Are Americans really learning?
There's no question that we are in a recession. The job market is ugly. House values are worse. And it's best to not even mention stocks.
And so many articles are offering up all sorts of evidence that Americans have officially learned their lesson (for now, at least) and are attempting to be frugal and struggle out of debt. I can't count how many articles I've seen on this. Anecdotal evidence swoops in, and suddenly we're all back to the hard-hitting Depression-era.
I'm not convinced.
Before you start yelling, I know that many Americans did finally wake up and smell the $5 coffee. Certainly Americans are suddenly more conscious of their debt and where, exactly, past excesses have landed them. There are many people out there who are severely cutting down: selling off designer items, becoming a one-car household, and even (gasp) planning meals around what's on sale that week.
But, by and large, has America really into this frugality thing? I think that most citizens grasped onto frugality as a life preserver in their sea of debt. Now, though, they're realizing just how far away the shore is. Don't get me wrong, they'll keep holding on to the life preserver as long as necessary. But not a second more.
For example, the business world decried the holiday season as awful. What was so terrible? Well, total holiday retail sales were down 5% for November, 8% in December, compared to last year.
Remember how many people said they were severely cutting back this Christmas? If even the majority of them had followed through on this intent, wouldn't we have seen double-digit declines overall?
It's pretty easy to do, really. I was catching up with a friend today. I asked what he got/gave for Christmas. Originally, they weren't going to get each other anything, since they are in debt. But his wife told him she had her eye on a $90 present for him. So then he had to go out and find things for her. I'm guessing that was a common story in many households.
Of course, some areas did take major hits, mostly the high-end items.
This looks pretty dismal, but remember that all these negatives average out to around 6.5% ((5%+8%)/2) for the total period. So about a quarter of the would-be iPhone buyers opted out. Fewer cell phones and other gadgets got purchased.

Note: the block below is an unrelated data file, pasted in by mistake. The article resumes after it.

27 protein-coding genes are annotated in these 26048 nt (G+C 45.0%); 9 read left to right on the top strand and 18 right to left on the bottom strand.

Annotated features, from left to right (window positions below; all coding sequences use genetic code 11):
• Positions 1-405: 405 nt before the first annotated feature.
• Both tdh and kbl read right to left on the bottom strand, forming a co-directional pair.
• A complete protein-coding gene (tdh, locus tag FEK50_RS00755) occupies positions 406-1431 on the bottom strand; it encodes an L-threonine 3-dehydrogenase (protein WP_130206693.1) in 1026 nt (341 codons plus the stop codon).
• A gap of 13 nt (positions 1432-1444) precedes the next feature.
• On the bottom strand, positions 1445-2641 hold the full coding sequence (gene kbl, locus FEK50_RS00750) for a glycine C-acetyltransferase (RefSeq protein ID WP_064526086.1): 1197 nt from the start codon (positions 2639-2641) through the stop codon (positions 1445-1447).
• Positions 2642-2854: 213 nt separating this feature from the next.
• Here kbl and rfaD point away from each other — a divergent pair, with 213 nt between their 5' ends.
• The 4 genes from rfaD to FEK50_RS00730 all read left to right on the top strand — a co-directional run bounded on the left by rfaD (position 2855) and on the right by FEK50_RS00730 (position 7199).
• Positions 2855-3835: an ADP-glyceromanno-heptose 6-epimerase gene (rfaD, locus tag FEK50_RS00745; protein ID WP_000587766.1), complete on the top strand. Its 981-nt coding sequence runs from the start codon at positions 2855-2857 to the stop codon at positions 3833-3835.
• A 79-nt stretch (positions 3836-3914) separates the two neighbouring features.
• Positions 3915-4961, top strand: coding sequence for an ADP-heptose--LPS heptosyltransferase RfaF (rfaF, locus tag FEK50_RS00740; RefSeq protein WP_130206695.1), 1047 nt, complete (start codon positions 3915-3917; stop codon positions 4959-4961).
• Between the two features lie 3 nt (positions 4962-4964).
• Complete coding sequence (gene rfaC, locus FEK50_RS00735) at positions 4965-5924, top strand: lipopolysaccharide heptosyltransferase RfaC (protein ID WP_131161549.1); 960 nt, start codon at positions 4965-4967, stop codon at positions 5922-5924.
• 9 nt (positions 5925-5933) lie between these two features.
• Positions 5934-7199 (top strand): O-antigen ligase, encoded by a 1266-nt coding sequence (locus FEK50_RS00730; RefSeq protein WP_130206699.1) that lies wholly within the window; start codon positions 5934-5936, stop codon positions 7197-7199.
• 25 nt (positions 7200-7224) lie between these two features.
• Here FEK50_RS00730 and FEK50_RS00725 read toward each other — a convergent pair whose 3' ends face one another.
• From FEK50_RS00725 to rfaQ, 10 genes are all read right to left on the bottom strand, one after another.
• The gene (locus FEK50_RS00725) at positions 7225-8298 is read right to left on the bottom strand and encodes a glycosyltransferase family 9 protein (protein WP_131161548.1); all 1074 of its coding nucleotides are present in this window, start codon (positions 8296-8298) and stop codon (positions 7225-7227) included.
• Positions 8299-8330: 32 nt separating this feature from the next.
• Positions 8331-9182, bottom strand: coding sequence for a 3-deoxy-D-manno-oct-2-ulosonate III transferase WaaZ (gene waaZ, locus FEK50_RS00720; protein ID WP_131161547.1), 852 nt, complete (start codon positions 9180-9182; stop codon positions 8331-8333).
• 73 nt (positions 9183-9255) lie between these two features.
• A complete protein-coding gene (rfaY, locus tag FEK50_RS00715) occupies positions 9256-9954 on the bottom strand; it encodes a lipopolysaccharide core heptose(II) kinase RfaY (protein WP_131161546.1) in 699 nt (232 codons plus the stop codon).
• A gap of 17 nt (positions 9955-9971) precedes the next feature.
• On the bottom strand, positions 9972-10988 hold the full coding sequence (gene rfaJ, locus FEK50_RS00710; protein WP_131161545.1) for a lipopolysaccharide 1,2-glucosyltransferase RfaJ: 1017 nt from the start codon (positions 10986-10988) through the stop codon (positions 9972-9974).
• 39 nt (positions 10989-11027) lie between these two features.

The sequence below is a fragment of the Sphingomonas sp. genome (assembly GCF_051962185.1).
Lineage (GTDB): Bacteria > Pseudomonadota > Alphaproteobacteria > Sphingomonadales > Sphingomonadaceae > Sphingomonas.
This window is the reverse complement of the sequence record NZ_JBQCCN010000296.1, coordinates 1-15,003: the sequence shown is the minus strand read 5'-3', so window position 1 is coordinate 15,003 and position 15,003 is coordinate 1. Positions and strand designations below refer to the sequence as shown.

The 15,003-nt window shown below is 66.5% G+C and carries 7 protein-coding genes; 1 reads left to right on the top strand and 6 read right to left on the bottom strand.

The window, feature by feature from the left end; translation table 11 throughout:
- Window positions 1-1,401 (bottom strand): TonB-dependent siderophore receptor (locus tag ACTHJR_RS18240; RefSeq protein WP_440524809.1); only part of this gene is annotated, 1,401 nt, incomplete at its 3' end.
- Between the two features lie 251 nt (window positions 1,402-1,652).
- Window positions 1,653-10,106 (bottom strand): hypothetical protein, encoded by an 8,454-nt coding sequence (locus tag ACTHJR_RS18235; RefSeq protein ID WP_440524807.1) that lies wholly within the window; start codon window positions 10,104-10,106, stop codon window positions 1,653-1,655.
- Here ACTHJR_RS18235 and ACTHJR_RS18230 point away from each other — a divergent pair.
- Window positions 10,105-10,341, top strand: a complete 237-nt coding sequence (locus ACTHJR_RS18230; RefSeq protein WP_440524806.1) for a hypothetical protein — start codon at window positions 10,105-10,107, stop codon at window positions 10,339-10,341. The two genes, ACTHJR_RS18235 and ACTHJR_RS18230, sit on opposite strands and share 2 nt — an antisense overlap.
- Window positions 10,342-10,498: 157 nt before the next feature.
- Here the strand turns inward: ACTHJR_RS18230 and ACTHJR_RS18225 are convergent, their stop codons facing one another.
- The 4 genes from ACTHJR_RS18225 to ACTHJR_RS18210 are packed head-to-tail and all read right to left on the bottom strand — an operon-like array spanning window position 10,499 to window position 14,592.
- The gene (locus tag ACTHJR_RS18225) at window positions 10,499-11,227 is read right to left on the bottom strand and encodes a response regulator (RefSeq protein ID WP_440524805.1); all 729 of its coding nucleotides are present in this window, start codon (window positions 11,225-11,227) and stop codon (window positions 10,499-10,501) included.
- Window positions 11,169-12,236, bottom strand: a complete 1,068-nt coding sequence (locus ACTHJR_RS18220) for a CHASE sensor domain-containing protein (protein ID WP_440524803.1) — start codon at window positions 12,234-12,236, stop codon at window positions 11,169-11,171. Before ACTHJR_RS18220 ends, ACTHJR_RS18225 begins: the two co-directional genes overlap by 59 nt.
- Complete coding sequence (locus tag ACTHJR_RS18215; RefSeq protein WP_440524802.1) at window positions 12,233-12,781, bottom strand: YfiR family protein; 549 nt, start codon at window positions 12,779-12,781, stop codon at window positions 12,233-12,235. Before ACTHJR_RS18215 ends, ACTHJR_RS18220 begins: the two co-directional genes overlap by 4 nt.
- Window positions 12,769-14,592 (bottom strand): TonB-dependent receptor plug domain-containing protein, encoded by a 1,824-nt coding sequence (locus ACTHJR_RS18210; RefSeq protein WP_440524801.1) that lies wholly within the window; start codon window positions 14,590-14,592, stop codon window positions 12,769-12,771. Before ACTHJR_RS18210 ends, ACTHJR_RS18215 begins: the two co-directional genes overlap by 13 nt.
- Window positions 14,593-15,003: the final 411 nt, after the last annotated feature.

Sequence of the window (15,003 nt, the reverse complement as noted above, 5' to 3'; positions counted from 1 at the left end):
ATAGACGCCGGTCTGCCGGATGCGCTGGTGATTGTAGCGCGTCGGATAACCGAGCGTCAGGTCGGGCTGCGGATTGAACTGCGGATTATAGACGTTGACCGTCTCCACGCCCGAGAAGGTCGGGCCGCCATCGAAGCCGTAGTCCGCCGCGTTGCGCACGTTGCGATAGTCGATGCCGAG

But most of us read stories about the phenomenal season for video games and their consoles. November saw a 10% jump in video game sales. And game console numbers weren't exactly bad, either.
And, today, at the mall for the second time in two days, we had to fight to get a parking space. (I needed new shoes.) The mall was full of plenty of folks. Not all of them had bags. In fact, perhaps every 5th set of people had them. But it's hard to use this as a gauge, since people all enter and leave and different times.
What I do know is that the retailers keep hawking the sales. And it seems to at least be getting people to the mall out of curiosity. Whether they succumb to the temptation, I don't know. Only later data will let us figure that out. But they're there, and that's certainly dangerous enough, given how recently people were charging to supreme excess.
Old habits die hard -- cliche but true. If Americans are so wed to this new frugal lifestyle, they would know to avoid temptation. Malls can no longer offer entertainment, just more debt. Deep down, they probably know this. But the sales are just too alluring.
Of course, there's nothing wrong with bargain shopping. The day after Christmas, Tim and I went to the malls to hit some good deals. We got a silver ornament for $3 and got it engraved with our names and anniversary for $19 more. At the same store, we got four silver frames that we can use as future gifts. At 75% off, we spent under $10 for each.
I think we're already seeing the beginnings of frugal burnout. For upwards of 6 months, people have had to scale back severely and suddenly. Holidays made them chafe under the leash of a budget. But after-holiday sales are just the proverbial straw.
My guess is more and more people will start to backslide. Of course, this is normal. But in this economy, they can't afford to.
Time will tell if my predictions are accurate. And what effect it will have on the economy -- retail sales, credit card companies, and bankruptcy rates.
In the meantime, what trends have you noticed? What sales have you hit and what items did you actually buy?